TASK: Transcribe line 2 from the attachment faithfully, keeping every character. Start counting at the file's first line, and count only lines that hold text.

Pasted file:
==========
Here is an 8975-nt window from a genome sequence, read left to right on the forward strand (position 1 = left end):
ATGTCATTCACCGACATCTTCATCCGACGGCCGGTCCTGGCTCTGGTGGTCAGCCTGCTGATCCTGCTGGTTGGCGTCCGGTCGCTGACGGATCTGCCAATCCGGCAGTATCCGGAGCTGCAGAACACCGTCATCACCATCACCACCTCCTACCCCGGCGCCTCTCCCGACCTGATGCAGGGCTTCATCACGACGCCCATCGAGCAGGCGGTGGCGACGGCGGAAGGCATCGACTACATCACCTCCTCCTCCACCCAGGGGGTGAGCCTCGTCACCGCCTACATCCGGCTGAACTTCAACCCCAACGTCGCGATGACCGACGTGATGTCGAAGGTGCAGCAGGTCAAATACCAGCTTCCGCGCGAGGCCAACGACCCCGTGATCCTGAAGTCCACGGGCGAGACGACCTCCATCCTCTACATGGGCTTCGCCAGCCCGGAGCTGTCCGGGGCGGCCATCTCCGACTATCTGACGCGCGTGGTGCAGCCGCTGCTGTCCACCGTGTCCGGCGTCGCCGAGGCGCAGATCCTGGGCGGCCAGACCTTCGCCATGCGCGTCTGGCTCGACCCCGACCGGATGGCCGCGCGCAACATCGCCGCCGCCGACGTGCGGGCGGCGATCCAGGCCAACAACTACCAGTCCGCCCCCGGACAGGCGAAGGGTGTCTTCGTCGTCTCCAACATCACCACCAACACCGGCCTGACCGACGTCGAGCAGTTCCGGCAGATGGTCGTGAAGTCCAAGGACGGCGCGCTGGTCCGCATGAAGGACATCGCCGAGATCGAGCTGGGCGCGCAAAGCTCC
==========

ATGTCATTCACCGACATCTTCATCCGACGGCCGGTCCTGGCTCTGGTGGTCAGCCTGCTGATCCTGCTGGTTGGCGTCCGGTCGCTGACGGATCTGCCAATCCGGCAGTATCCGGAGCTGCAGAACACCGTCATCACCATCACCACCTCCTACCCCGGCGCCTCTCCCGACCTGATGCAGGGCTTCATCACGACGCCCATCGAGCAGGCGGTGGCGACGGCGGAAGGCATCGACTACATCACCTCCTCCTCCACCCAGGGGGTGAGCCTCGTCACCGCCTACATCCGGCTGAACTTCAACCCCAACGTCGCGATGACCGACGTGATGTCGAAGGTGCAGCAGGTCAAATACCAGCTTCCGCGCGAGGCCAACGACCCCGTGATCCTGAAGTCCACGGGCGAGACGACCTCCATCCTCTACATGGGCTTCGCCAGCCCGGAGCTGTCCGGGGCGGCCATCTCCGACTATCTGACGCGCGTGGTGCAGCCGCTGCTGTCCACCGTGTCCGGCGTCGCCGAGGCGCAGATCCTGGGCGGCCAGACCTTCGCCATGCGCGTCTGGCTCGACCCCGACCGGATGGCCGCGCGCAACATCGCCGCCGCCGACGTGCGGGCGGCGATCCAGGCCAACAACTACCAGTCCGCCCCCGGACAGGCGAAGGGTGTCTTCGTCGTCTCCAACATCACCACCAACACCGGCCTGACCGACGTCGAGCAGTTCCGGCAGATGGTCGTGAAGTCCAAGGACGGCGCGCTGGTCCGCATGAAGGACATCGCCGAGATCGAGCTGGGCGCGCAAAGCTCC